Chicago Tribune

Prosecutor, After Conviction of Police Inspector, Plunges into New Investigations.
Many Expressions of Surprise at the Finding of the Jury Against the Bluecoat Official.

While Chicago reeled yesterday from the surprise of the verdict which found Police Inspector Edward McCann guilty of extorting bribes from the resort keepers of the Desplaines street vice district, State’s Attorney Wayman plunged still breathless into a campaign of new investigations.

His course three the shadow of a great question mark over the city. The question was:

"What will Wayman do next?"

"Get after the men higher up if they exist," was the response flung back by the champions of the prosecutor.

Just where the lines of Wayman may lead no man at present can say, but the broad gossip of politicians and officeholders, including those "close" to Wayman gave many hints of what he hopes to do. Wayman himself said nothing.

Another development in the situation of general anticipation of bombshells was a statement at the state’s attorney’s office to the effect that Wayman will demand the official head of Police Inspector William P. Clancy of the stockyards district. A transcript of Clancy’s confession of negligence while assigned to duty in the Desplaines street district was prepared by the state’s attorney. It is scheduled to go to the police trial board today.

After Lower’s Scalp Also

On the heels of this sensation fell a report that Wayman has set out to get the scalp of Elton Lower, president of the city civil service commission. The basis of the attack was laid in a contention that Mr. Lower is receiving $2,000 more salary than Mr. Wayman things he is entitled to under the law. Mr. Lower gets $3,000 under the law. The council gives him $2,000 more by virtue of an appropriation. The intentions of the state’s attorney were described as contemplating a drastic charge against the official.

Mr. Lower explained that he was not worried by the report.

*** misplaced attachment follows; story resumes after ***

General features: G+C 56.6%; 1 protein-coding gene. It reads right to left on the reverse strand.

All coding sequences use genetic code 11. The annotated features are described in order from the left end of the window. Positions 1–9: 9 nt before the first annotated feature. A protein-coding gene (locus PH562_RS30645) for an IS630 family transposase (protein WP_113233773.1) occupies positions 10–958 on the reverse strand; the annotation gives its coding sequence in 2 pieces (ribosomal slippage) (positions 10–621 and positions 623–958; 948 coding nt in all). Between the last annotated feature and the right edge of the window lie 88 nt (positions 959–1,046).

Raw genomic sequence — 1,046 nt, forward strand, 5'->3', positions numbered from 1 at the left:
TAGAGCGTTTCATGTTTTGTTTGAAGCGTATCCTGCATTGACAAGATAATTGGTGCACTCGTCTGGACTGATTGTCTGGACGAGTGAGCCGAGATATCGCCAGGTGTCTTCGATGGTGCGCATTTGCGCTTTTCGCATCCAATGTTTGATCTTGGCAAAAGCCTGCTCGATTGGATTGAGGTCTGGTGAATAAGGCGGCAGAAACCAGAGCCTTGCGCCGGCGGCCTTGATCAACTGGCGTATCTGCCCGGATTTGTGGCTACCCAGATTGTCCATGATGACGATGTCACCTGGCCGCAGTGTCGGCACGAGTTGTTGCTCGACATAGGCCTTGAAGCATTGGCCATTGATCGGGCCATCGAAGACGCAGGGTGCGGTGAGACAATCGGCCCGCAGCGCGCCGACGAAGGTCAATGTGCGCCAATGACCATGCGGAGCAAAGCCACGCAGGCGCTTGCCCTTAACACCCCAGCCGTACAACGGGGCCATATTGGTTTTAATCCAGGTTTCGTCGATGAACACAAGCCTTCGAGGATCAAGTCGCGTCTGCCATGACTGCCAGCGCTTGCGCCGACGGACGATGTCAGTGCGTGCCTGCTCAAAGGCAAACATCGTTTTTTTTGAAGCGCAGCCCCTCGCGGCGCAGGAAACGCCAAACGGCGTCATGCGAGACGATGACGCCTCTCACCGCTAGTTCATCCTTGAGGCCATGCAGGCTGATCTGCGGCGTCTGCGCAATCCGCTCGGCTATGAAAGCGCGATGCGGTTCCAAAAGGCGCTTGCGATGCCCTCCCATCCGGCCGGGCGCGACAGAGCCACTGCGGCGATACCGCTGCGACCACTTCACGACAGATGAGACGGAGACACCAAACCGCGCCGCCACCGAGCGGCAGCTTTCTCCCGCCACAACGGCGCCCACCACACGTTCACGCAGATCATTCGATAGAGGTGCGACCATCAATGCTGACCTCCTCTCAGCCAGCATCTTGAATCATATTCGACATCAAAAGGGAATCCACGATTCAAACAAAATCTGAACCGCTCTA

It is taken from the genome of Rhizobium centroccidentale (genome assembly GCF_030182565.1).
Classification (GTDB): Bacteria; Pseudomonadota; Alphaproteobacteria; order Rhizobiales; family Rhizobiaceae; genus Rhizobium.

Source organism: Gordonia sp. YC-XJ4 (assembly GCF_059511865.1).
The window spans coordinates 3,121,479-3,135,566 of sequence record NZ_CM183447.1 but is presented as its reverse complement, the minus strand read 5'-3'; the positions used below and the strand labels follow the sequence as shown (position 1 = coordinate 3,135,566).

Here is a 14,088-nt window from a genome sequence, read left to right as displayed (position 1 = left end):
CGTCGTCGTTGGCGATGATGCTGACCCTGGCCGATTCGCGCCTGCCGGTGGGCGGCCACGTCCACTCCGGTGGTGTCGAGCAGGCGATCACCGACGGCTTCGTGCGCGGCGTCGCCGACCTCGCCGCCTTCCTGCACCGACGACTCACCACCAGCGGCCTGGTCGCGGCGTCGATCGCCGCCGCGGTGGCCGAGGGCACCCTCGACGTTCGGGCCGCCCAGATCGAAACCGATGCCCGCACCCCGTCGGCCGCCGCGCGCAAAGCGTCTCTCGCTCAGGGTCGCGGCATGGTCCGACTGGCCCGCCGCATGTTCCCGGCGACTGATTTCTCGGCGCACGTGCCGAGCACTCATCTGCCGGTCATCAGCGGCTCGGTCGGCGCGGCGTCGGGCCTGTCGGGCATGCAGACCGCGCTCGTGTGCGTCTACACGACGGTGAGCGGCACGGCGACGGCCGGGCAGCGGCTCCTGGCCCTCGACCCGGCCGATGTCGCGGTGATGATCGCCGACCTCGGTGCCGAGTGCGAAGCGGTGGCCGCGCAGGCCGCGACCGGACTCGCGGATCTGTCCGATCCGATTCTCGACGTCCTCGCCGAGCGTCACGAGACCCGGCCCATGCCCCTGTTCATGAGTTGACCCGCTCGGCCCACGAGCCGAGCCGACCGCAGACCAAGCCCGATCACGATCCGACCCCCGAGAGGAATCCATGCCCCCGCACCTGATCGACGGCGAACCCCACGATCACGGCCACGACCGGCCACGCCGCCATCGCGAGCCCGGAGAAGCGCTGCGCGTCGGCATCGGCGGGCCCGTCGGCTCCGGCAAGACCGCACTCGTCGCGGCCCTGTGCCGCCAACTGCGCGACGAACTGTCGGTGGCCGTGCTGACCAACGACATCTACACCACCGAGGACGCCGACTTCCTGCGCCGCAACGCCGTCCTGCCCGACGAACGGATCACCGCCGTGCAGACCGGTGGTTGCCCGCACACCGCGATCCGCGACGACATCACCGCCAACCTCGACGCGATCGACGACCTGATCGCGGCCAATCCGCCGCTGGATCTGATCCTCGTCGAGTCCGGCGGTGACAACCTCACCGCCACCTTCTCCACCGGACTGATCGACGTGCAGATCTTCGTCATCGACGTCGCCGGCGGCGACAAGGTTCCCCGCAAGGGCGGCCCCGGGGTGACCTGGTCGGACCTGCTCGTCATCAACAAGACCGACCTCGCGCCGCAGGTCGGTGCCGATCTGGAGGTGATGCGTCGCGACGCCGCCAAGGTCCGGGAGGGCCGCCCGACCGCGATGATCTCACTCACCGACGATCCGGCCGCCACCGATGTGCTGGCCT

"The finance committee of the city council voted me my salary of $5,000," he said. "I have earned it, too. The civil service act places the salary of a commissioner at $3,000, but the corporation counsel of Chicago decided that the council had a right to vote the increase.

Urge Wayman for Governor

One result of the day’s victory was the advancement, by Mr. Wayman’s most enthusiastic friends, of his name as a possible gubernatorial candidate. They were anxious to hail him as a second Folk, but he himself preserved discreet silence. His admirers point out the parallel that Folk began by cleansing St. Louis of graft.

The feature of graft investigation in the levee districts furnished material for exciting conjecture. Reiterated stories were current that Detective Jeremaih Griffin, under indictment on a charge similar to that which resulted in the conviction of McCann, is expected to seek immunity from prosecution by making a confession involving others. "Mike the Pike" Heitler of McCann case notoriety is locked upon by the state’s attorney as promising material to put between the rollers. Heitler is under numerous indictments. McCann himself is said to be within the scope of Mr. Wayman’s hopes in the way of possible admissions.

Indictment of certain witnesses for the defense in the McCann trial were presaged by persons in touch with the state’s attorney.

McCann’s conviction on a charge carrying with it a penitentiary sentence was a surprise and created profound speculation. The conviction, if not set aside on appeal, carries with it a sentence of one to five years in the penitentiary and a fine of $2,000.